A Mummified Wolf Cub Was Discovered in Canada

This wolf was found next to a mummified reindeer. They were found near a volcanic layer of rock that's around 80,000 years old.
A Mummified Wolf Cub Was Discovered in Canada

Written by Camila O.Thomas

Last update: 27 December, 2022

The Yukon region in Canada is famous for its gold mines. However, that’s not the only underground treasure that can be found in that part of the world. Recently, a perfectly preserved, mummified wolf cub was found in the area. Also, a few feet away from that finding, there was also a mummified reindeer.

Some miners that were digging for gold found the two mummified animals in 2016. Scientists have been working endlessly and running a wide range of tests on them for two years.

Now you can now see the mummified animals on display at the Dänojà Zho Cultural Centre, in Dawson, Canada. 

Although nowadays the main feature of the Yukon region are its dense forests, this wasn’t the case a long time ago. During the ice age, this region was frozen, dry, and inhospitable. Several animals like reindeer, wolves, bears, and even woolly mammoths and saber-toothed tigers lived there.

A mummified wolf cub

There are lots of mining companies detonating the ground in search of gold near Dawson, but gold isn’t the only treasure to be found. Over the years, it has become clear that the region is also a gigantic prehistoric fossil cemetery.

Mining teams are constantly finding massive bones of megafaunaIn fact, it didn’t actually surprise the miners that much when they found the mummified wolf cub and caribou. 

Whenever they find fossils, they know they have to report the findings to the experts: paleontologists. First, the miners found the reindeer. A few weeks later, the very same team made another discovery. Just a few feet away, they then found the mummified wolf cub. Both of these findings still had their skin, muscles, and fur intact.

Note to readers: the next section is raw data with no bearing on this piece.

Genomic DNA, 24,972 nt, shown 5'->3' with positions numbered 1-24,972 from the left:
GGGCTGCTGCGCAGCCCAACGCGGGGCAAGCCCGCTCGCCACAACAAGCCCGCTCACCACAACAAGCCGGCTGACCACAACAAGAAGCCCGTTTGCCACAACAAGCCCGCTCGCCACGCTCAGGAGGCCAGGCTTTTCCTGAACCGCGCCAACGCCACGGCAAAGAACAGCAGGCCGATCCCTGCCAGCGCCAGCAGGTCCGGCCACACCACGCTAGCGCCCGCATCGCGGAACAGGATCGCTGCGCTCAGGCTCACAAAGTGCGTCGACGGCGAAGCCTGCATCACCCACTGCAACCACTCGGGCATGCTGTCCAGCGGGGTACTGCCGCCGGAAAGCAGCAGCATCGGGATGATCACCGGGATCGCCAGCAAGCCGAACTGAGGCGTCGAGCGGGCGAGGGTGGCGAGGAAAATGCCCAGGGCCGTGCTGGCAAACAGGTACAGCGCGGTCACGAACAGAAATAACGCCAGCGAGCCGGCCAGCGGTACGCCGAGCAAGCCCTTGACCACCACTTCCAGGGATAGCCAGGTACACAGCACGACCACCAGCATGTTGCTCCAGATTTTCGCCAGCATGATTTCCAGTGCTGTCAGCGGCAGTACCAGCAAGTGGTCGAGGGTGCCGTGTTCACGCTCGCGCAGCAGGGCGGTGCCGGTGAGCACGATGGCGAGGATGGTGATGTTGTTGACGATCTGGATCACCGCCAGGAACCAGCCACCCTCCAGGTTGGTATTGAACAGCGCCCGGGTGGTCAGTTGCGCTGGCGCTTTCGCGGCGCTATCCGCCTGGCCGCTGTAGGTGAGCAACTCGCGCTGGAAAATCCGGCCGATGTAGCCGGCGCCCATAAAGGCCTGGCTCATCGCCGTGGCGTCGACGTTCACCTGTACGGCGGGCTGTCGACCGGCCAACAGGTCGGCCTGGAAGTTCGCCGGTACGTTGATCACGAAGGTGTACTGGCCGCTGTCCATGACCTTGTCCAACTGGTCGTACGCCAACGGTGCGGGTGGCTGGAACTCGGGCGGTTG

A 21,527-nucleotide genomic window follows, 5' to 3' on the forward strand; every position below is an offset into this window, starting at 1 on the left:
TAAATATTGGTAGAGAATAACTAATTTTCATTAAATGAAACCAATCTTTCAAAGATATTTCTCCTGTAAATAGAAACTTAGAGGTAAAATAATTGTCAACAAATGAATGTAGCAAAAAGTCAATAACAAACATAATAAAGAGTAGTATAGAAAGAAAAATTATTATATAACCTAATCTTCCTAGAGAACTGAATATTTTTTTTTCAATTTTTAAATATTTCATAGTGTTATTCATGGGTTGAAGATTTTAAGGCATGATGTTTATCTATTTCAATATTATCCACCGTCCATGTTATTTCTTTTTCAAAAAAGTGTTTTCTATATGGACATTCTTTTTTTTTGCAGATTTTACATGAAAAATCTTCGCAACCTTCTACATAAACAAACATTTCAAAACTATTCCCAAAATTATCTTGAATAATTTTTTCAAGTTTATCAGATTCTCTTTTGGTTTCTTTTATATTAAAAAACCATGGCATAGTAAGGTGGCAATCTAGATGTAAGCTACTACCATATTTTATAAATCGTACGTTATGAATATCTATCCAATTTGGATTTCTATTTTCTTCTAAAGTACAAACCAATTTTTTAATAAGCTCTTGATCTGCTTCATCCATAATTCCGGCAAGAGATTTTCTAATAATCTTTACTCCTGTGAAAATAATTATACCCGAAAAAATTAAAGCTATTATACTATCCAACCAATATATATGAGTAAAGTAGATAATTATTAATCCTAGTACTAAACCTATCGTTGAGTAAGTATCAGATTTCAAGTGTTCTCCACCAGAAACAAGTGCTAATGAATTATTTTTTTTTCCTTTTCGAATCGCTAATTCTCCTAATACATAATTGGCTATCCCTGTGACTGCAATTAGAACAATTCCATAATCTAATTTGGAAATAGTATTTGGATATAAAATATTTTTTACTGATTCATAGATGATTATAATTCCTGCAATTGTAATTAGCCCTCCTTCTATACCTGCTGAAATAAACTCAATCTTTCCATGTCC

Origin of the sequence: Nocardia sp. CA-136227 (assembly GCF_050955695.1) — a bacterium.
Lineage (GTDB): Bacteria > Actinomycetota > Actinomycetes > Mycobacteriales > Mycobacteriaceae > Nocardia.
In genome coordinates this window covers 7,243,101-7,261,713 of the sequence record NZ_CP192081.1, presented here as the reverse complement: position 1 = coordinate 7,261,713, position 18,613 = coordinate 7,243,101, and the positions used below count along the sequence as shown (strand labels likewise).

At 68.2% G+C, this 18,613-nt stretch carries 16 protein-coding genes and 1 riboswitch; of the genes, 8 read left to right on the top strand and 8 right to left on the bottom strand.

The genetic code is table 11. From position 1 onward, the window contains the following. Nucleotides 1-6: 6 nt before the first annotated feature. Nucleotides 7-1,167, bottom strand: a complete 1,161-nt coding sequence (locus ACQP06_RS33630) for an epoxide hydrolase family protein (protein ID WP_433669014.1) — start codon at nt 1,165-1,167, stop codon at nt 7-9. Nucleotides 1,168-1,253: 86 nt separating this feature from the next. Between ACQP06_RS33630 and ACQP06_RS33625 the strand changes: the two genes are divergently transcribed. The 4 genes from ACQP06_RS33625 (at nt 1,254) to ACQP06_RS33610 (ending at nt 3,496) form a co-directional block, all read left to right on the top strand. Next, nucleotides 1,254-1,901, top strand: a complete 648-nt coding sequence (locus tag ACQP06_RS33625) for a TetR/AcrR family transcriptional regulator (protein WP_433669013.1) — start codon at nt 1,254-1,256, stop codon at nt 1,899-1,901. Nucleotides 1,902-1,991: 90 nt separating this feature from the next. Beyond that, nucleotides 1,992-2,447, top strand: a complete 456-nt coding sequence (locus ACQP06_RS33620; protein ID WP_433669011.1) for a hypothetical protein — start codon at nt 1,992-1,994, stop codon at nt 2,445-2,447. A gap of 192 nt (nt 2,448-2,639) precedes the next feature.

mummified wolf cub head

The wolf cub is in a near perfect state of preservation. You can still see some details of its head, tail, and paws, and its head and fur are perfectly preserved. As far as the reindeer, only the torso, two front paws, and head were found.

One of the paleontologists, Grant Zazula, talked a bit about the findings: “to our knowledge, this is the only mummified ice age wolf ever found in the world.”

The scientists researching these specimens are extremely excited about the surprising discovery. Paleontologists mostly have to work with fossilized bones, so having real skin and fur is really amazing.  

Later experiments

The scientific team’s main interest right now is to do DNA testing. That way they can figure out where this cub fits in with its wolf descendants. They also did a radiocarbon dating procedure by extracting small bits of skin from both animals.

The tests provided some surprising results: both fossils were around 50,000 years old, which is far back as radiocarbon dating can go. The reindeer was found in a layer of volcanic rock that’s roughly 80,000 years old. Some of the experts see this as the most accurate indication of how old the wolf and caribou fossils really are.

mummified wolf cub in ice

Dr. Zuzula said that there was still much research left to do with the two animals. For example, by looking at the carbon and nitrogen in their skin and fur, they might be able to figure out what these animals ate.

He also said that it was strange to have found these mummified animals in the first place. Obviously, there are still wolves and reindeer existing today, but there weren’t many of them in the ice age. Small animals usually couldn’t survive the cold temperatures.

The fact that they survived is a mystery to the researchers, but they’re hoping the DNA tests will solve it. The results could help construct a model of their genealogy. Doing that would help them get a better idea of how prehistoric wolves evolved into the ones walk on the earth today.

“Ice age wolf bones are relatively common in the Yukon, but having an animal preserved with skin and fur is just exceptional — it just makes you want to reach out and pet it. It’s an evocative glimpse into the ice age world,” said paleontologist Elsa Panciroli.

The importance of these fossils

For the Tr’ondëk Hwëch’in people (the natives of the area), this is more than just an archaeological discovery. Both animals are symbolic of the region itself. People in the Yukon have gotten food and clothing from reindeer for many years.

As for wolves, they helped maintain balance in nature. Together, the two animals are a symbol of harmony. Having found them both is like a sign of being connected to nature, even thousands of years later.

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